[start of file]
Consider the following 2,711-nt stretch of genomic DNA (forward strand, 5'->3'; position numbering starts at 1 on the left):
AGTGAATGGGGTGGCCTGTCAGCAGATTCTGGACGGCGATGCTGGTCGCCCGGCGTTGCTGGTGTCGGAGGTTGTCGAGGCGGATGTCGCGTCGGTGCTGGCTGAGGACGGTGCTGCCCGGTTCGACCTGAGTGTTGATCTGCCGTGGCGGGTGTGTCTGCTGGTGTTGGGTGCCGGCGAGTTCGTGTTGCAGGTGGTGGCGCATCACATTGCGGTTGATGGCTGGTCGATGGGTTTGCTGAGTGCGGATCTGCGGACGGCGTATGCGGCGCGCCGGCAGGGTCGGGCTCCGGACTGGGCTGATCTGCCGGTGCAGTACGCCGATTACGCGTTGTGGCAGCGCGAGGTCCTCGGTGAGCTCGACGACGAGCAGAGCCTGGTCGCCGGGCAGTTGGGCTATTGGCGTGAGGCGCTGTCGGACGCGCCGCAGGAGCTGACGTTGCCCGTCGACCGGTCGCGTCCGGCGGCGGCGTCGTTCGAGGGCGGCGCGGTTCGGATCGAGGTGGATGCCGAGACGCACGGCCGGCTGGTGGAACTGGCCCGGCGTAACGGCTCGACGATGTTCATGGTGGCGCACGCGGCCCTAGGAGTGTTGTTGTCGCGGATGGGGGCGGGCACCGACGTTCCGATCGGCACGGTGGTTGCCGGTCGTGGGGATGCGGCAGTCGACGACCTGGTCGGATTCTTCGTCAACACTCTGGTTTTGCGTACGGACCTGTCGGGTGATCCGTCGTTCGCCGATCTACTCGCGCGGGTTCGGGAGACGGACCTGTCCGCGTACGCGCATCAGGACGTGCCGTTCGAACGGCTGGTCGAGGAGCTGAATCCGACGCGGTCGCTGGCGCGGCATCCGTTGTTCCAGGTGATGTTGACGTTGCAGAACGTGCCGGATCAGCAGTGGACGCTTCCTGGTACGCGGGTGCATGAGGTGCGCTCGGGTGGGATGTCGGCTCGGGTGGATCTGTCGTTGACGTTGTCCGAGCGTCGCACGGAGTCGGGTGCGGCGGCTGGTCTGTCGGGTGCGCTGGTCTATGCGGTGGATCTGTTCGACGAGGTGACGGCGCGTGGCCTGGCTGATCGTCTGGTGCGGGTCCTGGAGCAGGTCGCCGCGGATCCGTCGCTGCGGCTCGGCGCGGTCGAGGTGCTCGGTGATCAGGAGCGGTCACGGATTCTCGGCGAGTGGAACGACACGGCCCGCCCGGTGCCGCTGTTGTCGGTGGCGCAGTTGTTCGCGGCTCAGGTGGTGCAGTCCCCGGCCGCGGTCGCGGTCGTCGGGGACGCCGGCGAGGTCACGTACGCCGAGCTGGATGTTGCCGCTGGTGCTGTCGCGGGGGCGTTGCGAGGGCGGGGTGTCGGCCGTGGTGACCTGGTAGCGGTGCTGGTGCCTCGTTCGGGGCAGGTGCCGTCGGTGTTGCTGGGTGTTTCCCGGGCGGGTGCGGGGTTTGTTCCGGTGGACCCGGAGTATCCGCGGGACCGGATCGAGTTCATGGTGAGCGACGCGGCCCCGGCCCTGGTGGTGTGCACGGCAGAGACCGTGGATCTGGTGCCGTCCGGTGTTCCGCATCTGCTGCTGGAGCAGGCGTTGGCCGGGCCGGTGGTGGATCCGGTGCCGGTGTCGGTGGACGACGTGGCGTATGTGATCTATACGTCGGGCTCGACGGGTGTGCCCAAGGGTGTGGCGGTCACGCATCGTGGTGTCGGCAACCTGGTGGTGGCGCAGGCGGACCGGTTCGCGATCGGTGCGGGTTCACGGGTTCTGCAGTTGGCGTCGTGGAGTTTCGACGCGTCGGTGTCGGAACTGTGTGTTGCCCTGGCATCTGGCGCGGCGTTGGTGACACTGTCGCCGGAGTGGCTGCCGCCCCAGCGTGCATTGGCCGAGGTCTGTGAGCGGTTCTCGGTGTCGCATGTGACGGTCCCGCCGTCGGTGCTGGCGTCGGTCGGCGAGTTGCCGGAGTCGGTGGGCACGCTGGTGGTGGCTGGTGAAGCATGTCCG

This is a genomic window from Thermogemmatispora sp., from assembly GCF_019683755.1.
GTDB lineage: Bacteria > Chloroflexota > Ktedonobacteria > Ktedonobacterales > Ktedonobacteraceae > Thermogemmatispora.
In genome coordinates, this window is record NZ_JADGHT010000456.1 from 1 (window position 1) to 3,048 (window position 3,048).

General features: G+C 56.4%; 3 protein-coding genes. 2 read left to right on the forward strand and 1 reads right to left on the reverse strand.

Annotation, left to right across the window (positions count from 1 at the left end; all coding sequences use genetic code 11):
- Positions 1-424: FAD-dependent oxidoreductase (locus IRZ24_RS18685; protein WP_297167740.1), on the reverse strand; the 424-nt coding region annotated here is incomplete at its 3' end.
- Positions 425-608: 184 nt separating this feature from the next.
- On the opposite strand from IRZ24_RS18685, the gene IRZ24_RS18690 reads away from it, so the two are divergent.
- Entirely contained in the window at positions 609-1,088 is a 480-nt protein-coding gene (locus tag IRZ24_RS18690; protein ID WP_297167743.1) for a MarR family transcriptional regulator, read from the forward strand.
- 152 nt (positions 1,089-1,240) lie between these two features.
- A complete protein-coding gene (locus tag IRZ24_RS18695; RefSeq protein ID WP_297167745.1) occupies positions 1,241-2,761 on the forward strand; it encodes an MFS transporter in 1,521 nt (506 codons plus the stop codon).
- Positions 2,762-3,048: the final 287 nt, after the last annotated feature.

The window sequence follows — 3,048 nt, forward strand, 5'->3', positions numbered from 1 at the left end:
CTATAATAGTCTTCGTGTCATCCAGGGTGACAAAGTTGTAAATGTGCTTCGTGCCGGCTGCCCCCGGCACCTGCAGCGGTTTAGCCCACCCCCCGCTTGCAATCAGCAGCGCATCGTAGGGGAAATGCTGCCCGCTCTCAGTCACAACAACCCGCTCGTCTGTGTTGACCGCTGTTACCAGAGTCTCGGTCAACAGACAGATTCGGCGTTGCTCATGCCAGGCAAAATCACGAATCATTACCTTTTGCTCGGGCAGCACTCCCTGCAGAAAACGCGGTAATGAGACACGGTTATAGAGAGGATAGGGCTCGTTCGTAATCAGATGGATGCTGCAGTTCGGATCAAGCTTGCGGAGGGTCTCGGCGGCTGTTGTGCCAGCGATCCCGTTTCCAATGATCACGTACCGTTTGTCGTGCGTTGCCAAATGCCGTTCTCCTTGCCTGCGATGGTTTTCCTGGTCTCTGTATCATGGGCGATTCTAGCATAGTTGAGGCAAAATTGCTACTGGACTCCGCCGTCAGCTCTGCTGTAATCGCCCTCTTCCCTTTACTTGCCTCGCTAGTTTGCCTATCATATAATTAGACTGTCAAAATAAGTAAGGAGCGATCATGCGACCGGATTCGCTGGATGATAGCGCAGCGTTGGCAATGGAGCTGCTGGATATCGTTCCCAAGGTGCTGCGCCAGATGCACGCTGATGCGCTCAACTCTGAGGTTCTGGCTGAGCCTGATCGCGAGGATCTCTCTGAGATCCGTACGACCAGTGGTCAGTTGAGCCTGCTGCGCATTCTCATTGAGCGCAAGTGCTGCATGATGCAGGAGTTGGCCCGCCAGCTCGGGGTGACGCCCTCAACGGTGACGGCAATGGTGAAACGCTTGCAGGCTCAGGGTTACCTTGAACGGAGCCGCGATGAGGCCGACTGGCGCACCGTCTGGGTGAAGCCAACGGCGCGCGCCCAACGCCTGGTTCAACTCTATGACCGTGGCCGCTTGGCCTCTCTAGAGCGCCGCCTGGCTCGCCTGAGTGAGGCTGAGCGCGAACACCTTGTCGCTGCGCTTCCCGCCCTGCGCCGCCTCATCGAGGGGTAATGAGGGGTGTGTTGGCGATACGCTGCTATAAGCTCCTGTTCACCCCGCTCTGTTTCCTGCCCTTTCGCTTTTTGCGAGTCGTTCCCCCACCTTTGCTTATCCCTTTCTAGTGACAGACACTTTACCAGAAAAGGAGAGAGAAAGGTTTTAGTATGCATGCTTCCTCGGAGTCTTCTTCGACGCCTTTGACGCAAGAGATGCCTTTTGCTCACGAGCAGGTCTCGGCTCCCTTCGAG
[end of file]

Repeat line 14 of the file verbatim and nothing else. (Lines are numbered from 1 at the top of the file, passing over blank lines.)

- Positions 2,762-3,048: the final 287 nt, after the last annotated feature.